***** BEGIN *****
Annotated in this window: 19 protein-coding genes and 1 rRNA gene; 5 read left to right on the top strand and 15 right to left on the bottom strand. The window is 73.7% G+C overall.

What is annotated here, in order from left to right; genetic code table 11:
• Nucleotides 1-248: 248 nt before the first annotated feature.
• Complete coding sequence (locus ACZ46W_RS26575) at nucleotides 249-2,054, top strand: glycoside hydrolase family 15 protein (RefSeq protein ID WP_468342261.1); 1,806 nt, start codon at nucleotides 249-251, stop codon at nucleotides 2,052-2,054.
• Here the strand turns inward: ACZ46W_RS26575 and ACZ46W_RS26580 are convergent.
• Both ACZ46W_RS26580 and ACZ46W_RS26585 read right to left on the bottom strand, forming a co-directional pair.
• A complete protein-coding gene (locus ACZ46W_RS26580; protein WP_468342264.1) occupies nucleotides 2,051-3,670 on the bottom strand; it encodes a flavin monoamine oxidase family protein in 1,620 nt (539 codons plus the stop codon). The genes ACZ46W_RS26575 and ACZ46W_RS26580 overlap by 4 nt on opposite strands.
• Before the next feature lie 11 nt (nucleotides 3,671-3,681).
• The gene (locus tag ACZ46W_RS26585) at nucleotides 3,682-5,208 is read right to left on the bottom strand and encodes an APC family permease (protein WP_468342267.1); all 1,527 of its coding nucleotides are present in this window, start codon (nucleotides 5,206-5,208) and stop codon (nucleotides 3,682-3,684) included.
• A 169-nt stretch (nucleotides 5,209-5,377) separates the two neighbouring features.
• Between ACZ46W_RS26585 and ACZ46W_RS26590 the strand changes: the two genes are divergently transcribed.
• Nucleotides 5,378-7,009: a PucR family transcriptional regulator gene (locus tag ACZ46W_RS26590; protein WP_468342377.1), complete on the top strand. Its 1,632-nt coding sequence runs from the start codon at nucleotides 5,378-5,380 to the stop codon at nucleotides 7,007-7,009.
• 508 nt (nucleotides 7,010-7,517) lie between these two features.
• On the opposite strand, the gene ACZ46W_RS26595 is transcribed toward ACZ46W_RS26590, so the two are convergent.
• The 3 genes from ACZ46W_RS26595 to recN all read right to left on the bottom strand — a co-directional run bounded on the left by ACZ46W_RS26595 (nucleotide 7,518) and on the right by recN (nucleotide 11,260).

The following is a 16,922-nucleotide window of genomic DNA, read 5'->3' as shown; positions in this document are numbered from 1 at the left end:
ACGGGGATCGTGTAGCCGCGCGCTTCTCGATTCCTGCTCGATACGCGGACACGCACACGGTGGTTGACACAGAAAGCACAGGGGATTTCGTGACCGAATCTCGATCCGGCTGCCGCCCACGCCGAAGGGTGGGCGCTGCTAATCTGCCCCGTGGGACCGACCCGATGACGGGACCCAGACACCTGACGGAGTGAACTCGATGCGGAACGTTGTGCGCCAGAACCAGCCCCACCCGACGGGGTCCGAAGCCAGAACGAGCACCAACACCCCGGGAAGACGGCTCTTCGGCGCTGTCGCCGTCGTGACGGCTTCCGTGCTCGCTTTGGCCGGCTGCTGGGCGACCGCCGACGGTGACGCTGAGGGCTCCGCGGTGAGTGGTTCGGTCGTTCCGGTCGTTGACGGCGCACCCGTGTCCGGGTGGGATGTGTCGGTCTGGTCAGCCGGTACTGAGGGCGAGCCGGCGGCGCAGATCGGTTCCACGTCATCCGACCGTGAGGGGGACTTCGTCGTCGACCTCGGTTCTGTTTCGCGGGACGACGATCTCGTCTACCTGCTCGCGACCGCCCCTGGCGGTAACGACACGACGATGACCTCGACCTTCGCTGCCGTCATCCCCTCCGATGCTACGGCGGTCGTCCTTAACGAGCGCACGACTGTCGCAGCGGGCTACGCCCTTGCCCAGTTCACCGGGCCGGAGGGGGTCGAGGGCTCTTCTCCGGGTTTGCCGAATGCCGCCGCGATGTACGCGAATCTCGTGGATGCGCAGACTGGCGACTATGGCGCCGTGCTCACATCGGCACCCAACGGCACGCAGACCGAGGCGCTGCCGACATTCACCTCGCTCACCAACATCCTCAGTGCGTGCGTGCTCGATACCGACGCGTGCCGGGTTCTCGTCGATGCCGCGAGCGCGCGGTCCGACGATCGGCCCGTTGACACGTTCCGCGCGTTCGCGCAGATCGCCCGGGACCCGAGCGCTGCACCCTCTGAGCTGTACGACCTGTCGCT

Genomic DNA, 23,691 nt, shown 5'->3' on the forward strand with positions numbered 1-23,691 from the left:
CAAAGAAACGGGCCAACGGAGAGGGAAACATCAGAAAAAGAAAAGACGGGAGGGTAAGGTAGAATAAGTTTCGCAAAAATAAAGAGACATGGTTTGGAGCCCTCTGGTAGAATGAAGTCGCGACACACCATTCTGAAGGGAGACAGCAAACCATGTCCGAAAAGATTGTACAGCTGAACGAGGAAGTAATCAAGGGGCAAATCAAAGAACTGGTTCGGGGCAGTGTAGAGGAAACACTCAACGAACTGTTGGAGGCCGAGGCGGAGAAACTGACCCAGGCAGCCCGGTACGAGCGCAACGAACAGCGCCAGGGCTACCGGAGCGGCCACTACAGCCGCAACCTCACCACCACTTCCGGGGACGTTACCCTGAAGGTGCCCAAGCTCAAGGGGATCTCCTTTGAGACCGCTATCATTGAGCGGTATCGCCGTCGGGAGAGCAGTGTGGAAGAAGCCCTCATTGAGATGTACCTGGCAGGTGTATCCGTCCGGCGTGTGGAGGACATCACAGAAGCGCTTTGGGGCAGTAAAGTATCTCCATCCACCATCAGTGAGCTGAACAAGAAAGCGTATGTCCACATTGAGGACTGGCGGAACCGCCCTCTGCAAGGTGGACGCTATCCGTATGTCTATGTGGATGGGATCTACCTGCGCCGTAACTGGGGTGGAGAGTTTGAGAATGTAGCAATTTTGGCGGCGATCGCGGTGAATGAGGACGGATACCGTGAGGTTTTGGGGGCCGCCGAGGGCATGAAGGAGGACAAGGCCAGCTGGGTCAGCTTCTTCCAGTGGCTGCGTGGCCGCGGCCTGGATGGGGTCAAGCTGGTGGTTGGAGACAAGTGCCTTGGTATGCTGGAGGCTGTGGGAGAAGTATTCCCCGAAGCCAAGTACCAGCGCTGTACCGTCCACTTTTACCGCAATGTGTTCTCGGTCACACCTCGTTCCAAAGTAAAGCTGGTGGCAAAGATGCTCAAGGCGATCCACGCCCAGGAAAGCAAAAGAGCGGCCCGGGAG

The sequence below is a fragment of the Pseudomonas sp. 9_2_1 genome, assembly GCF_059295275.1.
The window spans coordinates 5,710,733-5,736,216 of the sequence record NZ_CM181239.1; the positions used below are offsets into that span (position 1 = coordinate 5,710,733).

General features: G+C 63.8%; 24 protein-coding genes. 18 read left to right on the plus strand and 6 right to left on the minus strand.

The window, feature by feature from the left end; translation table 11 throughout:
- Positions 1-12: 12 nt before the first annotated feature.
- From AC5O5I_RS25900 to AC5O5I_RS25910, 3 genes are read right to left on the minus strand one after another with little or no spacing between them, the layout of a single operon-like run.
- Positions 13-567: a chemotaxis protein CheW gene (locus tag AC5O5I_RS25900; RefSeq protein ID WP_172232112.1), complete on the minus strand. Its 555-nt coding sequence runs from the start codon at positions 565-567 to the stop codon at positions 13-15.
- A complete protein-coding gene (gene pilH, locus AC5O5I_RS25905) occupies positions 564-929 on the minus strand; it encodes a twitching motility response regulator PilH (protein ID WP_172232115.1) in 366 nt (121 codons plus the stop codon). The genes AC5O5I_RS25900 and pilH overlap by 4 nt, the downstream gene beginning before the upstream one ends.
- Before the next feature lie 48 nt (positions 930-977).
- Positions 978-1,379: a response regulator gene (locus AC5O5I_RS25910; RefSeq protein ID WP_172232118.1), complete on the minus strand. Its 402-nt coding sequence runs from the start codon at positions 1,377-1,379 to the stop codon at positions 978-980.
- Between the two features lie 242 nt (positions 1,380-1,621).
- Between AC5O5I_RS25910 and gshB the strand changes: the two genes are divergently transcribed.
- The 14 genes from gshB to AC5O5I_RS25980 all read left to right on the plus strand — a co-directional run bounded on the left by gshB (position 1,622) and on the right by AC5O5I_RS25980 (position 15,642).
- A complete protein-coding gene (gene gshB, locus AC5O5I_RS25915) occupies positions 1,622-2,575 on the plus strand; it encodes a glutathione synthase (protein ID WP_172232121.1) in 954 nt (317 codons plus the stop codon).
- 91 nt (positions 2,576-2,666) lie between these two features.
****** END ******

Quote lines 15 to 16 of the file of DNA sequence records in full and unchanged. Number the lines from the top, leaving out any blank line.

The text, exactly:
• The 3 genes from ACZ46W_RS26595 to recN all read right to left on the bottom strand — a co-directional run bounded on the left by ACZ46W_RS26595 (nucleotide 7,518) and on the right by recN (nucleotide 11,260).

The following is a 16,922-nucleotide window of genomic DNA, read 5'->3' as shown; positions in this document are numbered from 1 at the left end: